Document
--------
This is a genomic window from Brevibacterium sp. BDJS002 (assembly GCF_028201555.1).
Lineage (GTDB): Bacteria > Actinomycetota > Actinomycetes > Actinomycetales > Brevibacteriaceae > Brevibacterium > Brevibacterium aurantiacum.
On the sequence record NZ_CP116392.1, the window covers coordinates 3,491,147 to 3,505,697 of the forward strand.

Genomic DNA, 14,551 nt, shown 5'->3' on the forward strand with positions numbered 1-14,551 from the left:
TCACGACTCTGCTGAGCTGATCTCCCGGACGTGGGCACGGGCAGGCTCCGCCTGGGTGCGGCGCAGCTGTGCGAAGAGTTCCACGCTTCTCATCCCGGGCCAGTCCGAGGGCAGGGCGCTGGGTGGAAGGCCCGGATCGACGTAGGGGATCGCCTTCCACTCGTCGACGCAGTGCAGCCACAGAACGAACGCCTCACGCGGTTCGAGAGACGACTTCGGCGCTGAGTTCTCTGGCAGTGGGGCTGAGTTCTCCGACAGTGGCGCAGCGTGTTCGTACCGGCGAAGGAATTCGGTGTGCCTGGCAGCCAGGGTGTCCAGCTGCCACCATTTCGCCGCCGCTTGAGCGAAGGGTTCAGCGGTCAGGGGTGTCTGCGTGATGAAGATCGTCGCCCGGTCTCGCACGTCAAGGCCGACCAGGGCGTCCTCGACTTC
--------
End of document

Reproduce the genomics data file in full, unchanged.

This is a genomic window from Brevibacterium sp. BDJS002 (assembly GCF_028201555.1).
Lineage (GTDB): Bacteria > Actinomycetota > Actinomycetes > Actinomycetales > Brevibacteriaceae > Brevibacterium > Brevibacterium aurantiacum.
On the sequence record NZ_CP116392.1, the window covers coordinates 3,491,147 to 3,505,697 of the forward strand.

Genomic DNA, 14,551 nt, shown 5'->3' on the forward strand with positions numbered 1-14,551 from the left:
TCACGACTCTGCTGAGCTGATCTCCCGGACGTGGGCACGGGCAGGCTCCGCCTGGGTGCGGCGCAGCTGTGCGAAGAGTTCCACGCTTCTCATCCCGGGCCAGTCCGAGGGCAGGGCGCTGGGTGGAAGGCCCGGATCGACGTAGGGGATCGCCTTCCACTCGTCGACGCAGTGCAGCCACAGAACGAACGCCTCACGCGGTTCGAGAGACGACTTCGGCGCTGAGTTCTCTGGCAGTGGGGCTGAGTTCTCCGACAGTGGCGCAGCGTGTTCGTACCGGCGAAGGAATTCGGTGTGCCTGGCAGCCAGGGTGTCCAGCTGCCACCATTTCGCCGCCGCTTGAGCGAAGGGTTCAGCGGTCAGGGGTGTCTGCGTGATGAAGATCGTCGCCCGGTCTCGCACGTCAAGGCCGACCAGGGCGTCCTCGACTTC